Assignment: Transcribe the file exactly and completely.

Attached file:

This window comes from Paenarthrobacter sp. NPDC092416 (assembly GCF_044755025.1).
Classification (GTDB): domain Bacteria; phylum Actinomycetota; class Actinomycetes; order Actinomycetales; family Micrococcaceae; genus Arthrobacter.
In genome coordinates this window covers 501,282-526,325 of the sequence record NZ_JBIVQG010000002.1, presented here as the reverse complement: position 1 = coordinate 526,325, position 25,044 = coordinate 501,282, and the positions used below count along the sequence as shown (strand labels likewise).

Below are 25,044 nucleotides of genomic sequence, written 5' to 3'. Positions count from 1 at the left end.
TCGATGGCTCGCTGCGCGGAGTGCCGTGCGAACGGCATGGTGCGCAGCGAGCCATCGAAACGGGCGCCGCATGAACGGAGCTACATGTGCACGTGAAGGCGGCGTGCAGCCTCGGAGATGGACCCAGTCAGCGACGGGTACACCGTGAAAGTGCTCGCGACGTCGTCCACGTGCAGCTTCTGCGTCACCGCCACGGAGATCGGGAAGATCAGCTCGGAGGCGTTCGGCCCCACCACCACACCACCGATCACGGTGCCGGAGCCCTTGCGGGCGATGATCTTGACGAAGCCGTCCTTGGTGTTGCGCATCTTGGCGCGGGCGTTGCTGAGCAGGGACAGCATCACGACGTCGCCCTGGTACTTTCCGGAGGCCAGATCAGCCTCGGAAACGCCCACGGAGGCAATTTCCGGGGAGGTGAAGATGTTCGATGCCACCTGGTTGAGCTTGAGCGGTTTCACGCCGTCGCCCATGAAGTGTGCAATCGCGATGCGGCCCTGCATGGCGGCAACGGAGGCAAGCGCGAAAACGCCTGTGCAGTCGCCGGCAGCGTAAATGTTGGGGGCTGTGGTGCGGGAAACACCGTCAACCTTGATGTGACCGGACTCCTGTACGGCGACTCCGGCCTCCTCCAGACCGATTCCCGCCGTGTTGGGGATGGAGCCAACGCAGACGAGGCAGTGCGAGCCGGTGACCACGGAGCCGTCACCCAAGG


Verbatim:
This window comes from Paenarthrobacter sp. NPDC092416 (assembly GCF_044755025.1).
Classification (GTDB): domain Bacteria; phylum Actinomycetota; class Actinomycetes; order Actinomycetales; family Micrococcaceae; genus Arthrobacter.
In genome coordinates this window covers 501,282-526,325 of the sequence record NZ_JBIVQG010000002.1, presented here as the reverse complement: position 1 = coordinate 526,325, position 25,044 = coordinate 501,282, and the positions used below count along the sequence as shown (strand labels likewise).

Below are 25,044 nucleotides of genomic sequence, written 5' to 3'. Positions count from 1 at the left end.
TCGATGGCTCGCTGCGCGGAGTGCCGTGCGAACGGCATGGTGCGCAGCGAGCCATCGAAACGGGCGCCGCATGAACGGAGCTACATGTGCACGTGAAGGCGGCGTGCAGCCTCGGAGATGGACCCAGTCAGCGACGGGTACACCGTGAAAGTGCTCGCGACGTCGTCCACGTGCAGCTTCTGCGTCACCGCCACGGAGATCGGGAAGATCAGCTCGGAGGCGTTCGGCCCCACCACCACACCACCGATCACGGTGCCGGAGCCCTTGCGGGCGATGATCTTGACGAAGCCGTCCTTGGTGTTGCGCATCTTGGCGCGGGCGTTGCTGAGCAGGGACAGCATCACGACGTCGCCCTGGTACTTTCCGGAGGCCAGATCAGCCTCGGAAACGCCCACGGAGGCAATTTCCGGGGAGGTGAAGATGTTCGATGCCACCTGGTTGAGCTTGAGCGGTTTCACGCCGTCGCCCATGAAGTGTGCAATCGCGATGCGGCCCTGCATGGCGGCAACGGAGGCAAGCGCGAAAACGCCTGTGCAGTCGCCGGCAGCGTAAATGTTGGGGGCTGTGGTGCGGGAAACACCGTCAACCTTGATGTGACCGGACTCCTGTACGGCGACTCCGGCCTCCTCCAGACCGATTCCCGCCGTGTTGGGGATGGAGCCAACGCAGACGAGGCAGTGCGAGCCGGTGACCACGGAGCCGTCACCCAAGG